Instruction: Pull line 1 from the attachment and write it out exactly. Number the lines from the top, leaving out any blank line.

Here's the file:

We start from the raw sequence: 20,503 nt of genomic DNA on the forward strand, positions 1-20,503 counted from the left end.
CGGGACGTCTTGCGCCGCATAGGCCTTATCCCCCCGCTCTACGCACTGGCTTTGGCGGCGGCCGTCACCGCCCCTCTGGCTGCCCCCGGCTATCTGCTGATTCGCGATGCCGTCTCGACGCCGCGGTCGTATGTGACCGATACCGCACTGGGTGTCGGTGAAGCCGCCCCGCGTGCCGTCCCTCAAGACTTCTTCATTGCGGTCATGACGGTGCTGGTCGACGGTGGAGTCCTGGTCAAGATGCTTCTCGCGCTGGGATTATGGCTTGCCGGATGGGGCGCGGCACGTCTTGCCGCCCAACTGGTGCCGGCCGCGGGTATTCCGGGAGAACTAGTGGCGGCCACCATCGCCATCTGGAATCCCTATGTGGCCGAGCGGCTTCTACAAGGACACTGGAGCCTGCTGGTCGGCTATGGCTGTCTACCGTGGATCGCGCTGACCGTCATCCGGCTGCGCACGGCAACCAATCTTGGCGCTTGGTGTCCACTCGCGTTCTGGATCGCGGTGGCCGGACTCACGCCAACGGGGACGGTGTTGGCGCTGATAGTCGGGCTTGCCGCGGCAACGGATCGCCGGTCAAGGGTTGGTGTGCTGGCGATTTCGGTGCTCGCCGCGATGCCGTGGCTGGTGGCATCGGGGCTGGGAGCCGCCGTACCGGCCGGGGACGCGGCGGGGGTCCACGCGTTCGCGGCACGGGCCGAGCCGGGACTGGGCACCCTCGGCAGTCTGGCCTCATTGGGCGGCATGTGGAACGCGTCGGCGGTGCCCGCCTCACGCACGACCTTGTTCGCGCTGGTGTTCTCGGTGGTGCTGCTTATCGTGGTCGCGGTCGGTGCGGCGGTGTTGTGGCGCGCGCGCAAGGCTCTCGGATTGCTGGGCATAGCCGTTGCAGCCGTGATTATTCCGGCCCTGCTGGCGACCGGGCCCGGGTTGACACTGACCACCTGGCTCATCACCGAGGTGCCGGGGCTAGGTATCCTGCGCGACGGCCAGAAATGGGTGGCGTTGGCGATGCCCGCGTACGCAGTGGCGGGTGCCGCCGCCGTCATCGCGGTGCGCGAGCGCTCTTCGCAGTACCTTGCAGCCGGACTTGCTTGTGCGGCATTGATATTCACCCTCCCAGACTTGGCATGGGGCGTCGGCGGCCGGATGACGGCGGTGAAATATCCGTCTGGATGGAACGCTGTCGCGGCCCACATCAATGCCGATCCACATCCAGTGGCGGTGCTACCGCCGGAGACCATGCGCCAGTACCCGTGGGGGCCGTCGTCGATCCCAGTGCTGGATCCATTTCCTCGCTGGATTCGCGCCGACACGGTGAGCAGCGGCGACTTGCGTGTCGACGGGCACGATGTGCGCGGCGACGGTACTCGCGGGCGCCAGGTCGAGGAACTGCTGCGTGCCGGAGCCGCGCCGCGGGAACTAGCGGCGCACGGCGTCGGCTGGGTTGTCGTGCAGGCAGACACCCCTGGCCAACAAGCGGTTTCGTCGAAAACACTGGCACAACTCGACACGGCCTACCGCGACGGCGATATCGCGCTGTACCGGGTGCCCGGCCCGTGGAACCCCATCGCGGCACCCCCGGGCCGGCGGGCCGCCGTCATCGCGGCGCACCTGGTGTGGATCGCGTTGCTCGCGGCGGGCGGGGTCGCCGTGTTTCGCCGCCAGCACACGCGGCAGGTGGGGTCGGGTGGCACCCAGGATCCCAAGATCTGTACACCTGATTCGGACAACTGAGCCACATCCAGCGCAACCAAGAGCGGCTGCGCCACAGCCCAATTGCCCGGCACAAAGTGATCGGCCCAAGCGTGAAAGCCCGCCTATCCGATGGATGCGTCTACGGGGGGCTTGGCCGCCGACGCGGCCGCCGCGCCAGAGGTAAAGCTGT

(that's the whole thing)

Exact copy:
We start from the raw sequence: 20,503 nt of genomic DNA on the forward strand, positions 1-20,503 counted from the left end.